Invention Factory 2017 Winners Announced
August 30, 2017
Invention Factory, the Cooper summer program that challenges students to invent a tangible product in only six weeks, wrapped up its fifth year with Sara Huang BSE’19 and Keti Vaso ChE’19 taking home the $5000 first prize for their suction-supported insulin pen with retractable bellow-encased needle, more simply referred to as Hid-In.
The program, created and led by Professors Eric Lima and Alan Wolf, teaches students to conceive of and prototype inventions that they present each week to guest evaluators, culminating in a final competition where a panel of distinguished designers, inventors, engineers, and patent attorneys choose the best inventions. Previous winners included an anti-tremor spoon, a one-handed medical stitching device, a dual-flush toilet converter kit, and a rapid packing container.
This year, ten pairs of rising sophomores and juniors drawn from the four engineering disciplines participated. Each team received a budget of $2,000 for materials and each student received a $1,000 stipend at the end of the program. Prior to their final presentations, each team drafted and filed a provisional patent for their invention with the US Patent and Trademark Office. A provisional application provides a measure of protection on their invention for one year, giving them time to decide if they wish to file for a full patent.
The competition concluded on Friday, August 25. Evaluators included members of the Cooper Union faculty, Associate Dean Anita Raja, Professor William Germano, and Professor Margaret Morton; alumni Jimmy Kwong ChE’80, Benedict Itri EE’75, Mark Epstein A’76, Barry Negrin ME’89, Ebele Kemery EE’07; and returning judge and patent attorney Ron Slusky. Invention Factory is generously funded by the Edward Durbin and Joan Morris Innovation Fund for the Albert Nerken School of Engineering.
Invention Factory has been so successful with its structure that the program has expanded to Syracuse University. This summer it ran at Syracuse’s home campus and NYC facility. At all locations, emphasis is placed on research, design, and prototyping, but also presentation of the inventions. Professors Lima and Wolf enlisted the help of acting coach Dierdre Friel to provide tips for students on their delivery.
This year’s first place winners designed a solution to several problems faced by the 6 million Americans who inject insulin daily to treat their diabetes. Many diabetics miss insulin injections because current insulin pens are complicated to use, time consuming, and contribute to a fear of needles.
Currently individuals must use both hands to inject insulin; one hand to squeeze skin in place, and one hand to operate the injector. Hid-In is a one-handed injector; using a suction cup to automatically pucker the skin. Hid-In is also designed to increase needle safety. Its needle is concealed, which both alleviates needle fear, and eliminates potential injuries and contamination. For most insulin users, removing and disposing of the exposed needle risks a needle stick. With Hid-In, the needle is encased on both ends in a bellow structure when handled by the user. The bellow structure can be detached from the pen and thrown away at the user’s convenience. “The needle is never exposed to the environment,” the pair say. Barry Negrin ME’89, who has judged Invention Factory every year, especially liked the winning invention. “Their solution elegantly addresses a number of problems in the current field, with no apparent drawbacks,” he says. “Plus, their branding is brilliant!”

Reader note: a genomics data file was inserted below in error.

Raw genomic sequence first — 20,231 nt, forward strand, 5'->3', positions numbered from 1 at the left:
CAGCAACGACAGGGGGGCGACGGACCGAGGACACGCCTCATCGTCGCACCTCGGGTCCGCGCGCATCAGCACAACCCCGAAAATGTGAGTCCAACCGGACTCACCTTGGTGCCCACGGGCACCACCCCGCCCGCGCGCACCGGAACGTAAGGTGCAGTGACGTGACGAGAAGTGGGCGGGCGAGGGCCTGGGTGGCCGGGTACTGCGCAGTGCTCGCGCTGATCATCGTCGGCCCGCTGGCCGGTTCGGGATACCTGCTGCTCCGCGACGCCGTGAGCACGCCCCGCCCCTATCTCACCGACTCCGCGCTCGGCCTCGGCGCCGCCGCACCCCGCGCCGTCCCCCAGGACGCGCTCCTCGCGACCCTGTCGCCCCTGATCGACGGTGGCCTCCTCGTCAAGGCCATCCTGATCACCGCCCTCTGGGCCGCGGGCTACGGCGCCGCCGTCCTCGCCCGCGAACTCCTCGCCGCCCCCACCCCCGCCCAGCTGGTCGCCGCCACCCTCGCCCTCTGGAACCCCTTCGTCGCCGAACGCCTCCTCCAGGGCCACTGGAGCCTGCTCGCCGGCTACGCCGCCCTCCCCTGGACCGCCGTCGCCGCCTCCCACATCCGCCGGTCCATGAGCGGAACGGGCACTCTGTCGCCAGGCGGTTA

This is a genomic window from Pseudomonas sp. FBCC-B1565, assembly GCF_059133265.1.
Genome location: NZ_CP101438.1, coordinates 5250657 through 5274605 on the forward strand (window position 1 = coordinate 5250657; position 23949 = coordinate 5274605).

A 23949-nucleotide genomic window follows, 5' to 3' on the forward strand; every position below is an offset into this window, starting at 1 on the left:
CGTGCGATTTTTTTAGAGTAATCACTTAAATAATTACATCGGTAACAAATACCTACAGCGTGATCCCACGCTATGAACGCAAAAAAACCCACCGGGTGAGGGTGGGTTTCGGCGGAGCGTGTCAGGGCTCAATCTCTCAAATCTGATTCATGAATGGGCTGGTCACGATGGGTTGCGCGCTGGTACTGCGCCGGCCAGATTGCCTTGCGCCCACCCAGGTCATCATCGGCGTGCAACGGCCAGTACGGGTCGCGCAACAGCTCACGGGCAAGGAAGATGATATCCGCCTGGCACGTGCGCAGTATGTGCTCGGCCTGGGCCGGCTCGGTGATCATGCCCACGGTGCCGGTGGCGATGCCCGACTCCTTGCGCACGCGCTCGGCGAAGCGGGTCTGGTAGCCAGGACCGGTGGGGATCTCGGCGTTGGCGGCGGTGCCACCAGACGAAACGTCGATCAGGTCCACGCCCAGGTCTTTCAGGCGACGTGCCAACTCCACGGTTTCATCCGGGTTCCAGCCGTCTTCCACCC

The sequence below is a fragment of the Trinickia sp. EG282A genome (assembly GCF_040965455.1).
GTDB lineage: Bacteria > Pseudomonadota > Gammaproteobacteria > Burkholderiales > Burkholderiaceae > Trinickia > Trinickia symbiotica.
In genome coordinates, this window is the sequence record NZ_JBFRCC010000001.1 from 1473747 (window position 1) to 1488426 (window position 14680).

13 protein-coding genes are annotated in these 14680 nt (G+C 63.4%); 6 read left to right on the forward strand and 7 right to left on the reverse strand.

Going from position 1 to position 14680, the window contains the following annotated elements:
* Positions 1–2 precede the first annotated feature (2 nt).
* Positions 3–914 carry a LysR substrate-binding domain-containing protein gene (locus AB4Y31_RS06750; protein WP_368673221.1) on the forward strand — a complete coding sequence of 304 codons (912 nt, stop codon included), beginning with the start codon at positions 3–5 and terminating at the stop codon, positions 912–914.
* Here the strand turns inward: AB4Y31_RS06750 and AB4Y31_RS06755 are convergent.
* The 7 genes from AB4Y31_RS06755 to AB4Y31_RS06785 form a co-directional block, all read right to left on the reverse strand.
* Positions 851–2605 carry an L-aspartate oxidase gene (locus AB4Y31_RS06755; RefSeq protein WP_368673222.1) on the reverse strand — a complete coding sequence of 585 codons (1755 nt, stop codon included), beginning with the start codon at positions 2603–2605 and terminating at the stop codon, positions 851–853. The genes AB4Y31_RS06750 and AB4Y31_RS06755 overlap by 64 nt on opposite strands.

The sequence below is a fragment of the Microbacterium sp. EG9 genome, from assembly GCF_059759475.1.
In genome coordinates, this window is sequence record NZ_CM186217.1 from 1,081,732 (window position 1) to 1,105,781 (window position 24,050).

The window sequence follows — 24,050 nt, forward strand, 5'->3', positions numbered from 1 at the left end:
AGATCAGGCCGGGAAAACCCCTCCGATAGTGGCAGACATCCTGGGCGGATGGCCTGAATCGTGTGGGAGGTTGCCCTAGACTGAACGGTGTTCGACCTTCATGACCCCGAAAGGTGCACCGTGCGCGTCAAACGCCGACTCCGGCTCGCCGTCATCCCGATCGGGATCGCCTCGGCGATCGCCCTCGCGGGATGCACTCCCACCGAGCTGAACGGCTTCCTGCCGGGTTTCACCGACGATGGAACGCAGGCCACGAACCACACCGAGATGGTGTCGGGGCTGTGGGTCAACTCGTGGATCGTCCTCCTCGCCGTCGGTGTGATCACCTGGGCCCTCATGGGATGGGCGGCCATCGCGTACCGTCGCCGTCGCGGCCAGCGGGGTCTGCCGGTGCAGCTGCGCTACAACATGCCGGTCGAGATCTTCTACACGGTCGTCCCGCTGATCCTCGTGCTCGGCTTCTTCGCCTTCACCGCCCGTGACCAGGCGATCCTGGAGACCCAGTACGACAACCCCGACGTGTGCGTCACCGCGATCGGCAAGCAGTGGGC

The $3000 second place was awarded to Alon Levin and Benjamin Kaplan. The rising sophomore electrical engineers invented the EpiWear, a wearable epinephrine injector. A measured dose of epinephrine is used by allergy sufferers as an emergency treatment for anaphylaxis. An epinephrine auto-injector is not a new idea; the modern EpiPen was first approved and introduced in the 1980s. According to Alon and Benjamin, “current models are bulky and complicated to operate.” However, the more important problem is that most people don’t carry their EpiPen with them at all times. An alarming statistic confirms this. For individuals prescribed EpiPens who died from anaphylaxis, fifty percent of the deaths occurred because the allergic individual didn’t have their EpiPen with them. The EpiWear is always at hand (or more accurately, “on wrist”).
Alon and Benjamin’s injector is the size of a watch and can fit any standard watch band. The device’s top face can either be replaced with a watch face for discretion, or retained with its distinctive and informative indicia. In use, the EpiWear is removed from the individual’s wrist and easily used to inject into the thigh muscle. A safety latch keeps the needle in place and prevents accidental deployment.